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On the use of monetary and macroprudential policies for financial stability in emerging markets

  • F. Gulcin Ozkan
  • D. Filiz Unsal

This paper explores optimal monetary and macroprudential policy rules in an open-economy with significant exposure to external borrowing in the face of a sudden reversal of capital inflows. We consider optimal Taylor-type interest rate rules, where the policy rate is set as a function of inflation, output, and credit growth; and a macroprudential instrument is set as a function of credit growth. We have two key results. First, we find that, in the presence of macroprudential measures, there are no significant welfare gains from monetary policy also reacting to credit growth above and beyond its response to inflation. Thus, from a welfare point of view it is better to delegate ’lean against the wind’ squarely to macroprudential policy. Second, the source of borrowing (domestic versus foreign) plays a crucial role in the choice of policy instrument in responding to credit market developments. When the source of borrowing is external, monetary policy responses required to stabilize financial markets would be unduly large. In contrast, macroprudential instrument can directly influence the cost of credit and ease the fiancial markets. Therefore, emerging economies where foreign borrowing is typically sizeable are likely to find macroprudential measures particularly effective in promoting financial stability.

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Paper provided by Department of Economics, University of York in its series Discussion Papers with number 13/14.

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Date of creation: Nov 2013
Date of revision:
Handle: RePEc:yor:yorken:13/14
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  1. Vasco Curdia, 2008. "Optimal Monetary Policy under Sudden Stops," 2008 Meeting Papers 474, Society for Economic Dynamics.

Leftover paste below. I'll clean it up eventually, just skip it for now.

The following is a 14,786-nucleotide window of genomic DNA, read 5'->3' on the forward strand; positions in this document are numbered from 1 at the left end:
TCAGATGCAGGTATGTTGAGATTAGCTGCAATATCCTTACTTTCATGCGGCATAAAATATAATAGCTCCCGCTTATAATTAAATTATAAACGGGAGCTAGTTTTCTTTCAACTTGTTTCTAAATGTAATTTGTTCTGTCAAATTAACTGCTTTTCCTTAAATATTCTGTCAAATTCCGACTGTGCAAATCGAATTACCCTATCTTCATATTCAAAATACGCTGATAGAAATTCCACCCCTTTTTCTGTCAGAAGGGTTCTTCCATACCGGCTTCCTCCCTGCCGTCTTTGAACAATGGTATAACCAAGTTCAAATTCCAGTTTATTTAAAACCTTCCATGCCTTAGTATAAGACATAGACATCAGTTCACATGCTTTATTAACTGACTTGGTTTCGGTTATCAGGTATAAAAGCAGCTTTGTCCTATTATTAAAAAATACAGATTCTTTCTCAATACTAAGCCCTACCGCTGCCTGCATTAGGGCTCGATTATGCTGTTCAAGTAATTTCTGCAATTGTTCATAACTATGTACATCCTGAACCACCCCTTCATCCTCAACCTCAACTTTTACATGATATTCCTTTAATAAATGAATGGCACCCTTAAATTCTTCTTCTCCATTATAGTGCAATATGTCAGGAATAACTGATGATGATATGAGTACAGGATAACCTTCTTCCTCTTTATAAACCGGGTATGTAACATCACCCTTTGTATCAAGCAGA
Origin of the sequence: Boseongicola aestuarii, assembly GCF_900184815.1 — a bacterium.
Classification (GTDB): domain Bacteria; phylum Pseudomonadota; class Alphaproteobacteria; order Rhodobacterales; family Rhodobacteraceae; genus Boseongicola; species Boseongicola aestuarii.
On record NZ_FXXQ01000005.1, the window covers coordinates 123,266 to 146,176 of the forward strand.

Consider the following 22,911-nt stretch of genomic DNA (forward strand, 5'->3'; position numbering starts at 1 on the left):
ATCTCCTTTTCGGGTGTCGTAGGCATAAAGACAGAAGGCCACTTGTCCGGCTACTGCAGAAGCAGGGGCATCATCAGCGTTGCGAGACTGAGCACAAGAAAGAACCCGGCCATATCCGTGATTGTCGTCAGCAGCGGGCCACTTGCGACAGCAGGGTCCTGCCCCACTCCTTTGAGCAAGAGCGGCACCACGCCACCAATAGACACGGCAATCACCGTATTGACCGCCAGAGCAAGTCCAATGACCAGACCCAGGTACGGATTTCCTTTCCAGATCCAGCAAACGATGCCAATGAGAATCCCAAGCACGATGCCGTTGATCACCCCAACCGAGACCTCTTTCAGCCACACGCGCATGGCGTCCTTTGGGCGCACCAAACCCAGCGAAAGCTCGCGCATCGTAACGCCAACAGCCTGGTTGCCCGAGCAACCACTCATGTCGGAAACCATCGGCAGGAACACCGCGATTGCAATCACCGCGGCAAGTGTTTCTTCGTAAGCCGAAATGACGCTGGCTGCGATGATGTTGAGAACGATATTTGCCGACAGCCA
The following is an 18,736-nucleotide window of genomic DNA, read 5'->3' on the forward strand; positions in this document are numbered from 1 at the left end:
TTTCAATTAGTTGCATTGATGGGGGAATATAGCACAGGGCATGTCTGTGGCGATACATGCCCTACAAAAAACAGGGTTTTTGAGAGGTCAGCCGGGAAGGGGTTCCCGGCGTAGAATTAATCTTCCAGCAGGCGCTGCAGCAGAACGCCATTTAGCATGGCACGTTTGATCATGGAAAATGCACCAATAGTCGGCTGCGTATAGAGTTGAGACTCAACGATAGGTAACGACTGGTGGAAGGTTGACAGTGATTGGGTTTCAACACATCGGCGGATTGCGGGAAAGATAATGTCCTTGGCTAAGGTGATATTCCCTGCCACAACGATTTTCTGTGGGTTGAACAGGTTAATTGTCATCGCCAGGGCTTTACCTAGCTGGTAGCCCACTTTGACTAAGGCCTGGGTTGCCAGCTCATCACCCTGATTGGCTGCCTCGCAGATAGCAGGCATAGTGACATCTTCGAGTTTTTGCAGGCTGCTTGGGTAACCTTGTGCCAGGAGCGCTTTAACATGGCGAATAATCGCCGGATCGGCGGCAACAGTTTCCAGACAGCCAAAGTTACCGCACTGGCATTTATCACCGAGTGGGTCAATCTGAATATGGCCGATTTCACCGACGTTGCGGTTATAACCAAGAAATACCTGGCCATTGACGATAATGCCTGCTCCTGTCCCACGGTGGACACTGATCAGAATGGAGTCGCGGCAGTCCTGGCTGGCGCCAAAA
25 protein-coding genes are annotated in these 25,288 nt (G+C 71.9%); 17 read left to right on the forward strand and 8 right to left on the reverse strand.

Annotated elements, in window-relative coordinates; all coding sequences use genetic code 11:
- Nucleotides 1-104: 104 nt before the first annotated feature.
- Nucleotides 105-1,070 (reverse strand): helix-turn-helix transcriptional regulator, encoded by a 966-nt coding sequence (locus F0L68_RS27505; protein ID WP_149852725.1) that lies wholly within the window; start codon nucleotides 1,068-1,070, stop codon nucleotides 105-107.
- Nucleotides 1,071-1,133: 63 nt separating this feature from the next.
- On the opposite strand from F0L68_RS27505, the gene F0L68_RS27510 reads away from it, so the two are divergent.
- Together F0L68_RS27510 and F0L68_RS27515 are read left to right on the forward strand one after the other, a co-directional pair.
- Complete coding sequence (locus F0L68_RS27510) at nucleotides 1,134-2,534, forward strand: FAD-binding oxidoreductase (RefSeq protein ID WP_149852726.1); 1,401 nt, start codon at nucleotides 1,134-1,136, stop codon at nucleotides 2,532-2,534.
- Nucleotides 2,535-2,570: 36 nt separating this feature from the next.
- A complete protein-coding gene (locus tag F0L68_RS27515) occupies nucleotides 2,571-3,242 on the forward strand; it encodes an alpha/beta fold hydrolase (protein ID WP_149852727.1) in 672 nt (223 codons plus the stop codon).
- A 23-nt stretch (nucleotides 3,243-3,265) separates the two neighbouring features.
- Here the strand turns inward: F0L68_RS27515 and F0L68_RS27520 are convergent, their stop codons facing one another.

2. Schmitt-Grohé, Stephanie & Uribe, Martín, 2002. "Closing Small Open Economy Models," CEPR Discussion Papers 3096, C.E.P.R. Discussion Papers.
  3. D. Filiz Unsal, 2011. "Capital Flows and Financial Stability: Monetary Policy and Macroprudential Responses," IMF Working Papers 11/189, International Monetary Fund.
  4. Faia, Ester & Monacelli, Tommaso, 2007. "Optimal interest rate rules, asset prices, and credit frictions," Journal of Economic Dynamics and Control, Elsevier, vol. 31(10), pages 3228-3254, October.
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  9. Bianca De Paoli, 2004. "Monetary policy and welfare in a small open economy," LSE Research Online Documents on Economics 19950, London School of Economics and Political Science, LSE Library.
  10. Jeanne, Olivier & Korinek, Anton, 2010. "Managing Credit Booms and Busts: A Pigouvian Taxation Approach," CEPR Discussion Papers 8015, C.E.P.R. Discussion Papers.
  11. Michael B. Devereux & Philip Lane, 2001. "Exchange Rates and Monetary Policy in Emerging Market Economies," Trinity Economics Papers 200111, Trinity College Dublin, Department of Economics.
  12. Carmen M. Reinhart & Kenneth S. Rogoff, 2009. "Varieties of Crises and Their Dates
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  13. Stephen G. Cecchetti, 2006. "Measuring the Macroeconomic Risks Posed by Asset Price Booms," NBER Working Papers 12542, National Bureau of Economic Research, Inc.
  14. Alasdair Scott & Pau Rabanal & Prakash Kannan, 2009. "Monetary and Macroprudential Policy Rules in a Model with House Price Booms," IMF Working Papers 09/251, International Monetary Fund.
  15. Jordi Galí & Tommaso Monacelli, 2004. "Monetary policy and exchange rate volatility in a small open economy," Economics Working Papers 835, Department of Economics and Business, Universitat Pompeu Fabra.
  16. Rotemberg, Julio J, 1982. "Sticky Prices in the United States," Journal of Political Economy, University of Chicago Press, vol. 90(6), pages 1187-1211, December.
  17. F. Gulcin Ozkan & D. Filiz Unsal, 2012. "Global financial crisis, financial contagion and emerging markets," Discussion Papers 12/35, Department of Economics, University of York.
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